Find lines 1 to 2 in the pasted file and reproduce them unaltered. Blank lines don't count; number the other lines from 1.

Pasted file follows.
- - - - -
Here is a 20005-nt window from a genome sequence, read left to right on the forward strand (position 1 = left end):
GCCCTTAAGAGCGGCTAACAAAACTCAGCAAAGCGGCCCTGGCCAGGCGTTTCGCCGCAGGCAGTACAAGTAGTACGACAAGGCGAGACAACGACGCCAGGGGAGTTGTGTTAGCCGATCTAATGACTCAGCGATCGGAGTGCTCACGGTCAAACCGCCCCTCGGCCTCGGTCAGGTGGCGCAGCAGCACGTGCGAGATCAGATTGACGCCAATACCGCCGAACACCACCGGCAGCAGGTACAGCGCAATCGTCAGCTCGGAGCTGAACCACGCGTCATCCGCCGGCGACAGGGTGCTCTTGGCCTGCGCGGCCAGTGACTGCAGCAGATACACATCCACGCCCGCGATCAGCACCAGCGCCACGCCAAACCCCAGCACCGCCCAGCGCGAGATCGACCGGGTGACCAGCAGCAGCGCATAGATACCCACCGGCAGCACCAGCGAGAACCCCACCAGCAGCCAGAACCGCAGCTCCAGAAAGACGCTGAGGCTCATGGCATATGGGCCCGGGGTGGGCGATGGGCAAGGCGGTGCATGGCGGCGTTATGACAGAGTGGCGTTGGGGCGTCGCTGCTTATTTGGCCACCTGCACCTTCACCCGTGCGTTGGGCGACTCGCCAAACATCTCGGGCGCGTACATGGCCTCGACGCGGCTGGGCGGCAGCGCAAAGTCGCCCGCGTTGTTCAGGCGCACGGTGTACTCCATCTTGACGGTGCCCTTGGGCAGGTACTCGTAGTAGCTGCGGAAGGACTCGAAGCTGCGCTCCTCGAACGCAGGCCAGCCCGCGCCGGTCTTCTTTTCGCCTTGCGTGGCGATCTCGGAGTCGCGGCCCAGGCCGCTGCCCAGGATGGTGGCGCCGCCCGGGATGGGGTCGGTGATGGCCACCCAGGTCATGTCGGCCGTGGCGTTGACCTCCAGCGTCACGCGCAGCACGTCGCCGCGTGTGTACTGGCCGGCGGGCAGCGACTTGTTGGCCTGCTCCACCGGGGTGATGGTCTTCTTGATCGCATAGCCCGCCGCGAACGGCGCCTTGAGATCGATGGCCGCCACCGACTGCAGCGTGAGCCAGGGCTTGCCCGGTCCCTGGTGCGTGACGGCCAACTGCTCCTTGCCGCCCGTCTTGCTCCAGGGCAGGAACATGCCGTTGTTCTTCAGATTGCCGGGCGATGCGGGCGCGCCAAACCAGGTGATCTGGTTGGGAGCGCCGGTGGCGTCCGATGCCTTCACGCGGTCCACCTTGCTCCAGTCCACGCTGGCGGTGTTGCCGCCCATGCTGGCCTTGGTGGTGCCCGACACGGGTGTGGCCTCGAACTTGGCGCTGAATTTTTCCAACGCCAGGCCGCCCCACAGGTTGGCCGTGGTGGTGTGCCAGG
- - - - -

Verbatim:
Here is a 20005-nt window from a genome sequence, read left to right on the forward strand (position 1 = left end):
GCCCTTAAGAGCGGCTAACAAAACTCAGCAAAGCGGCCCTGGCCAGGCGTTTCGCCGCAGGCAGTACAAGTAGTACGACAAGGCGAGACAACGACGCCAGGGGAGTTGTGTTAGCCGATCTAATGACTCAGCGATCGGAGTGCTCACGGTCAAACCGCCCCTCGGCCTCGGTCAGGTGGCGCAGCAGCACGTGCGAGATCAGATTGACGCCAATACCGCCGAACACCACCGGCAGCAGGTACAGCGCAATCGTCAGCTCGGAGCTGAACCACGCGTCATCCGCCGGCGACAGGGTGCTCTTGGCCTGCGCGGCCAGTGACTGCAGCAGATACACATCCACGCCCGCGATCAGCACCAGCGCCACGCCAAACCCCAGCACCGCCCAGCGCGAGATCGACCGGGTGACCAGCAGCAGCGCATAGATACCCACCGGCAGCACCAGCGAGAACCCCACCAGCAGCCAGAACCGCAGCTCCAGAAAGACGCTGAGGCTCATGGCATATGGGCCCGGGGTGGGCGATGGGCAAGGCGGTGCATGGCGGCGTTATGACAGAGTGGCGTTGGGGCGTCGCTGCTTATTTGGCCACCTGCACCTTCACCCGTGCGTTGGGCGACTCGCCAAACATCTCGGGCGCGTACATGGCCTCGACGCGGCTGGGCGGCAGCGCAAAGTCGCCCGCGTTGTTCAGGCGCACGGTGTACTCCATCTTGACGGTGCCCTTGGGCAGGTACTCGTAGTAGCTGCGGAAGGACTCGAAGCTGCGCTCCTCGAACGCAGGCCAGCCCGCGCCGGTCTTCTTTTCGCCTTGCGTGGCGATCTCGGAGTCGCGGCCCAGGCCGCTGCCCAGGATGGTGGCGCCGCCCGGGATGGGGTCGGTGATGGCCACCCAGGTCATGTCGGCCGTGGCGTTGACCTCCAGCGTCACGCGCAGCACGTCGCCGCGTGTGTACTGGCCGGCGGGCAGCGACTTGTTGGCCTGCTCCACCGGGGTGATGGTCTTCTTGATCGCATAGCCCGCCGCGAACGGCGCCTTGAGATCGATGGCCGCCACCGACTGCAGCGTGAGCCAGGGCTTGCCCGGTCCCTGGTGCGTGACGGCCAACTGCTCCTTGCCGCCCGTCTTGCTCCAGGGCAGGAACATGCCGTTGTTCTTCAGATTGCCGGGCGATGCGGGCGCGCCAAACCAGGTGATCTGGTTGGGAGCGCCGGTGGCGTCCGATGCCTTCACGCGGTCCACCTTGCTCCAGTCCACGCTGGCGGTGTTGCCGCCCATGCTGGCCTTGGTGGTGCCCGACACGGGTGTGGCCTCGAACTTGGCGCTGAATTTTTCCAACGCCAGGCCGCCCCACAGGTTGGCCGTGGTGGTGTGCCAGG